Trump's son-in-law cleared to serve in White House

Justice Department concludes it would be lawful for Trump to appoint his son-in-law Jared Kushner to a White House post.

Ben Ariel ,

Jared Kushner
Jared Kushner
Reuters

The Justice Department has concluded that it would be lawful for President Donald Trump to appoint his son-in-law Jared Kushner to a White House post, Politico reported Saturday.

According to the report, a 14-page opinion dated Friday from Justice's Office of Legal Counsel asserts that a federal anti-nepotism law that applies to agencies across the executive branch does not cover the White House itself.

The anti-nepotism law dates to 1967 but Deputy Assistant Attorney General Daniel Koffsky concluded that another law passed in 1978 and conferring broad authority on the president to appoint White House officials essentially overrides the earlier anti-nepotism measure.

"We believe that the President's special hiring authority [in the 1978 law] permits him to make appointments to the White House Office that the anti-nepotism statute might otherwise forbid," Koffsky wrote in the opinion quoted by Politico.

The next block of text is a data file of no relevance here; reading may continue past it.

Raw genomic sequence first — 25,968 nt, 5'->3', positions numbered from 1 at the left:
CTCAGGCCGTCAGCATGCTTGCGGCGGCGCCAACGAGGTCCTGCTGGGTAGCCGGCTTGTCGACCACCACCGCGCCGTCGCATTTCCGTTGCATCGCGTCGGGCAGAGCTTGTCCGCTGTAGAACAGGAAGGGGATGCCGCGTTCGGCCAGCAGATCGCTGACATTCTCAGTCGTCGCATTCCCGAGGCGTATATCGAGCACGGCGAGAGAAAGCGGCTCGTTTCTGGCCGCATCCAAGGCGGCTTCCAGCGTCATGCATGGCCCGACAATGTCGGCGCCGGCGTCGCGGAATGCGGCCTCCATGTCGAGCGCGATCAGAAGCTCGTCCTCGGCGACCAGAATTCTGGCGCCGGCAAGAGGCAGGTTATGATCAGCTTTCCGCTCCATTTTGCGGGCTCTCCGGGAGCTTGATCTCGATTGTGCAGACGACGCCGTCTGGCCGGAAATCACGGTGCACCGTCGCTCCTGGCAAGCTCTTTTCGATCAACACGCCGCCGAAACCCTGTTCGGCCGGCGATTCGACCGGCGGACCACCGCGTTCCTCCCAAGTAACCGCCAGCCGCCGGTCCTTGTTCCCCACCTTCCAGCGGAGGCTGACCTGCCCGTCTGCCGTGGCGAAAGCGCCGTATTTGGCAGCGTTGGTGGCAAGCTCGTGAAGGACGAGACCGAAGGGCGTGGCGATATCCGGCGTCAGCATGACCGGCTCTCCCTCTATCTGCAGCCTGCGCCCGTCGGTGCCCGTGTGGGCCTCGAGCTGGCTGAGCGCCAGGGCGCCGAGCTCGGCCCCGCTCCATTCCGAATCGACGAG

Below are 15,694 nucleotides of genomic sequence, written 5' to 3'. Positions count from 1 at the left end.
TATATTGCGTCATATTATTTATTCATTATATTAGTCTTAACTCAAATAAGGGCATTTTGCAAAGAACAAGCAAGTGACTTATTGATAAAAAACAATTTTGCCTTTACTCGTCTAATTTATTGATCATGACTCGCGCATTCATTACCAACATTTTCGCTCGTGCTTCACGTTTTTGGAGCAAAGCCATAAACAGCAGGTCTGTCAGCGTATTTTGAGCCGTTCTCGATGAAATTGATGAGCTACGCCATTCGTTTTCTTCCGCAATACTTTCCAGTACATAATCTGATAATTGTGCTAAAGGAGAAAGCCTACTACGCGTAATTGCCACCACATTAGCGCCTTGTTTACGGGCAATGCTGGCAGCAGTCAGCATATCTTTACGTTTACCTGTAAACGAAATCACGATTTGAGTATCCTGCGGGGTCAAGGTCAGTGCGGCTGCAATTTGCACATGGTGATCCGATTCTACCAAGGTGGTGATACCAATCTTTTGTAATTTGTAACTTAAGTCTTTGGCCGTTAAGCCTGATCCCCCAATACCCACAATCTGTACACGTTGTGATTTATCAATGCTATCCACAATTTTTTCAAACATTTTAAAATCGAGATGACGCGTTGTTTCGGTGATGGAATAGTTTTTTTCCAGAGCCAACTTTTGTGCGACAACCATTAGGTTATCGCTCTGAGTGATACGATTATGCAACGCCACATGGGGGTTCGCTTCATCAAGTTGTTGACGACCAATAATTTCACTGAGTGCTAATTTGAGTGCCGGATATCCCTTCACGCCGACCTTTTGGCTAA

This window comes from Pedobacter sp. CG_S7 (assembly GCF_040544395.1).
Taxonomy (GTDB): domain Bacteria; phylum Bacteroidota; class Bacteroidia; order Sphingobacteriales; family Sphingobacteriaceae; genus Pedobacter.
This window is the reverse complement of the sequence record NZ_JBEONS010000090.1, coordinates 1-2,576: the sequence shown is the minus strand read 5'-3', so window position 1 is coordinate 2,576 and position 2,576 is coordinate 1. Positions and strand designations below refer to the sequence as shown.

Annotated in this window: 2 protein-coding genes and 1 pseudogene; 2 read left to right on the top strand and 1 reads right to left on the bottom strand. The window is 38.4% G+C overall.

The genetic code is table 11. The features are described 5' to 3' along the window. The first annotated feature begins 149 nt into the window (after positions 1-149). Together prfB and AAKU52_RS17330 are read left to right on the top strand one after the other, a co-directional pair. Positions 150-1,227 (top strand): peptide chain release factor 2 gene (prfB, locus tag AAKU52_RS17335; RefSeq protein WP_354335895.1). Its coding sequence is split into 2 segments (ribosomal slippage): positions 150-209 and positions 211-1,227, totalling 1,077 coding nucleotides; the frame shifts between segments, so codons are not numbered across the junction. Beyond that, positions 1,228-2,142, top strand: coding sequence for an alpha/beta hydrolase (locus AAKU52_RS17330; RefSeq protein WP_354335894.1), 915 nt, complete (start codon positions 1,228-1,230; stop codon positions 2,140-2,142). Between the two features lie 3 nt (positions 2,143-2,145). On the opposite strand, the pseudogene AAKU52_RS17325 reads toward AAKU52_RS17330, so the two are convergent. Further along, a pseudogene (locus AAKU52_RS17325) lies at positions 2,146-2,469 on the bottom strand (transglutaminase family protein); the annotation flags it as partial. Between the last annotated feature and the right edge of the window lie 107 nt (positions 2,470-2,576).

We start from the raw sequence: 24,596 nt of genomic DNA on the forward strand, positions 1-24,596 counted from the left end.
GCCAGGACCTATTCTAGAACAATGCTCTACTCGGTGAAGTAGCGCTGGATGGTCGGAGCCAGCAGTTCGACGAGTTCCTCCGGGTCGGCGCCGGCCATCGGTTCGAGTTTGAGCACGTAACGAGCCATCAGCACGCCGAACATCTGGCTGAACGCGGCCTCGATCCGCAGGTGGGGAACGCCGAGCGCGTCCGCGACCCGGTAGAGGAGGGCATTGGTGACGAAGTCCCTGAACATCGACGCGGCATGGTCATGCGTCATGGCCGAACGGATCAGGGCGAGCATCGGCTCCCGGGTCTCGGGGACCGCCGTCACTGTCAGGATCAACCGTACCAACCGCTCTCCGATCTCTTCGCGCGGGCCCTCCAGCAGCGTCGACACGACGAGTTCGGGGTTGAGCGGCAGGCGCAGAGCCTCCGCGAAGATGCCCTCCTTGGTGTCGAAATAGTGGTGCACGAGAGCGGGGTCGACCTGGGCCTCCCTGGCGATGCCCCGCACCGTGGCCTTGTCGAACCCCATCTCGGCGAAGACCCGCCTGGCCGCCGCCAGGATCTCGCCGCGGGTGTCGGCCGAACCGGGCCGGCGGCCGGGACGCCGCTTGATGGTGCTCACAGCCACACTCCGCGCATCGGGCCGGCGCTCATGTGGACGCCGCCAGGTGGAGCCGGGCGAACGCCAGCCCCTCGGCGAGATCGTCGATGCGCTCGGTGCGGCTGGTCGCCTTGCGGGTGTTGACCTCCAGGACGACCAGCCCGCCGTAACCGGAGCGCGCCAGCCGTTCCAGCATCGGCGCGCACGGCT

The opinion clears the way for Kushner, a real estate developer who is married to Trump's daughter Ivanka, to serve as a senior adviser to the president.

Trump, who thinks highly of his son-in-law, recently named Kushner as a senior White House adviser who would deal, among other things, with the Israeli-Palestinian Authority conflict and other Middle East issues.

Trump had previously said he “would love” to have Kushner involved in his new administration and would particularly like his help in dealing with other nations and Middle East peace.

On Thursday, Trump heaped praise on his son-in-law and told him, “If you can’t produce peace in the Middle East, nobody can. All my life I’ve been hearing that’s the toughest deal to make, but I have a feeling Jared is going to do a great job.”



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